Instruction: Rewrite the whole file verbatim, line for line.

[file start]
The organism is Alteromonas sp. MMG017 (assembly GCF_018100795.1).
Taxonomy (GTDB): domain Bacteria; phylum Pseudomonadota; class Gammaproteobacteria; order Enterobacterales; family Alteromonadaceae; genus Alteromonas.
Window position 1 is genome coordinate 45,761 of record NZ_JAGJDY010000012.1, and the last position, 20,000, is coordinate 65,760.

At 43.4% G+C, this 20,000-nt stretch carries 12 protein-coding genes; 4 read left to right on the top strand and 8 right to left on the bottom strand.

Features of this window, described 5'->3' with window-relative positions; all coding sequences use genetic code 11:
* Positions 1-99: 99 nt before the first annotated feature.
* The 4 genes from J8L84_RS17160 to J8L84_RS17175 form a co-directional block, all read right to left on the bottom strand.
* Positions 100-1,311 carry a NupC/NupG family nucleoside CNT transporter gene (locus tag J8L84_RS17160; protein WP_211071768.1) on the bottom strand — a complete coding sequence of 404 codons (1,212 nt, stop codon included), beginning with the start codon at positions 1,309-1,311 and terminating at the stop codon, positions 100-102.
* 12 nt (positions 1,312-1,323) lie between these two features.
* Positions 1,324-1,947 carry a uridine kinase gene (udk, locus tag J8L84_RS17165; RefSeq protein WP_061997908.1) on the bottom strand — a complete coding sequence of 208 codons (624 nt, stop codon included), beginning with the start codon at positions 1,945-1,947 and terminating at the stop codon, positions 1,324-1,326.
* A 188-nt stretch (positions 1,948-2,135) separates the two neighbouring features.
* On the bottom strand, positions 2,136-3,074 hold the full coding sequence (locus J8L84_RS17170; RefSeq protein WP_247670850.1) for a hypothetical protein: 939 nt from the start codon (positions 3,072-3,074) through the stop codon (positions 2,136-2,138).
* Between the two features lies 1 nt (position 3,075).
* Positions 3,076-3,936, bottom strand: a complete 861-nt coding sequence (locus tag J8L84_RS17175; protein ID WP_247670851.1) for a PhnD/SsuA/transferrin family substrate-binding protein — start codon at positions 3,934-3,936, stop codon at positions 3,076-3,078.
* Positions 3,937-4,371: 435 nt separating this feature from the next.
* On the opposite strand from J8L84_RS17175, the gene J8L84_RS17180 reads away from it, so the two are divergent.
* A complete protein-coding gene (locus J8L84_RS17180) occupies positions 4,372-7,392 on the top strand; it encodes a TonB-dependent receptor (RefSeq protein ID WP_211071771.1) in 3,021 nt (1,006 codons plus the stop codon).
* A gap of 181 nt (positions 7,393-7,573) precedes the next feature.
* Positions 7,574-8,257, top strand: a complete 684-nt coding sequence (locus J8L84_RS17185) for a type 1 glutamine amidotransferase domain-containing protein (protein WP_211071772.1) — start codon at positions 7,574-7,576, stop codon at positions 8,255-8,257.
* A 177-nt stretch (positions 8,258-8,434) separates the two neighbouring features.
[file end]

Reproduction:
The organism is Alteromonas sp. MMG017 (assembly GCF_018100795.1).
Taxonomy (GTDB): domain Bacteria; phylum Pseudomonadota; class Gammaproteobacteria; order Enterobacterales; family Alteromonadaceae; genus Alteromonas.
Window position 1 is genome coordinate 45,761 of record NZ_JAGJDY010000012.1, and the last position, 20,000, is coordinate 65,760.

At 43.4% G+C, this 20,000-nt stretch carries 12 protein-coding genes; 4 read left to right on the top strand and 8 right to left on the bottom strand.

Features of this window, described 5'->3' with window-relative positions; all coding sequences use genetic code 11:
* Positions 1-99: 99 nt before the first annotated feature.
* The 4 genes from J8L84_RS17160 to J8L84_RS17175 form a co-directional block, all read right to left on the bottom strand.
* Positions 100-1,311 carry a NupC/NupG family nucleoside CNT transporter gene (locus tag J8L84_RS17160; protein WP_211071768.1) on the bottom strand — a complete coding sequence of 404 codons (1,212 nt, stop codon included), beginning with the start codon at positions 1,309-1,311 and terminating at the stop codon, positions 100-102.
* 12 nt (positions 1,312-1,323) lie between these two features.
* Positions 1,324-1,947 carry a uridine kinase gene (udk, locus tag J8L84_RS17165; RefSeq protein WP_061997908.1) on the bottom strand — a complete coding sequence of 208 codons (624 nt, stop codon included), beginning with the start codon at positions 1,945-1,947 and terminating at the stop codon, positions 1,324-1,326.
* A 188-nt stretch (positions 1,948-2,135) separates the two neighbouring features.
* On the bottom strand, positions 2,136-3,074 hold the full coding sequence (locus J8L84_RS17170; RefSeq protein WP_247670850.1) for a hypothetical protein: 939 nt from the start codon (positions 3,072-3,074) through the stop codon (positions 2,136-2,138).
* Between the two features lies 1 nt (position 3,075).
* Positions 3,076-3,936, bottom strand: a complete 861-nt coding sequence (locus tag J8L84_RS17175; protein ID WP_247670851.1) for a PhnD/SsuA/transferrin family substrate-binding protein — start codon at positions 3,934-3,936, stop codon at positions 3,076-3,078.
* Positions 3,937-4,371: 435 nt separating this feature from the next.
* On the opposite strand from J8L84_RS17175, the gene J8L84_RS17180 reads away from it, so the two are divergent.
* A complete protein-coding gene (locus J8L84_RS17180) occupies positions 4,372-7,392 on the top strand; it encodes a TonB-dependent receptor (RefSeq protein ID WP_211071771.1) in 3,021 nt (1,006 codons plus the stop codon).
* A gap of 181 nt (positions 7,393-7,573) precedes the next feature.
* Positions 7,574-8,257, top strand: a complete 684-nt coding sequence (locus J8L84_RS17185) for a type 1 glutamine amidotransferase domain-containing protein (protein WP_211071772.1) — start codon at positions 7,574-7,576, stop codon at positions 8,255-8,257.
* A 177-nt stretch (positions 8,258-8,434) separates the two neighbouring features.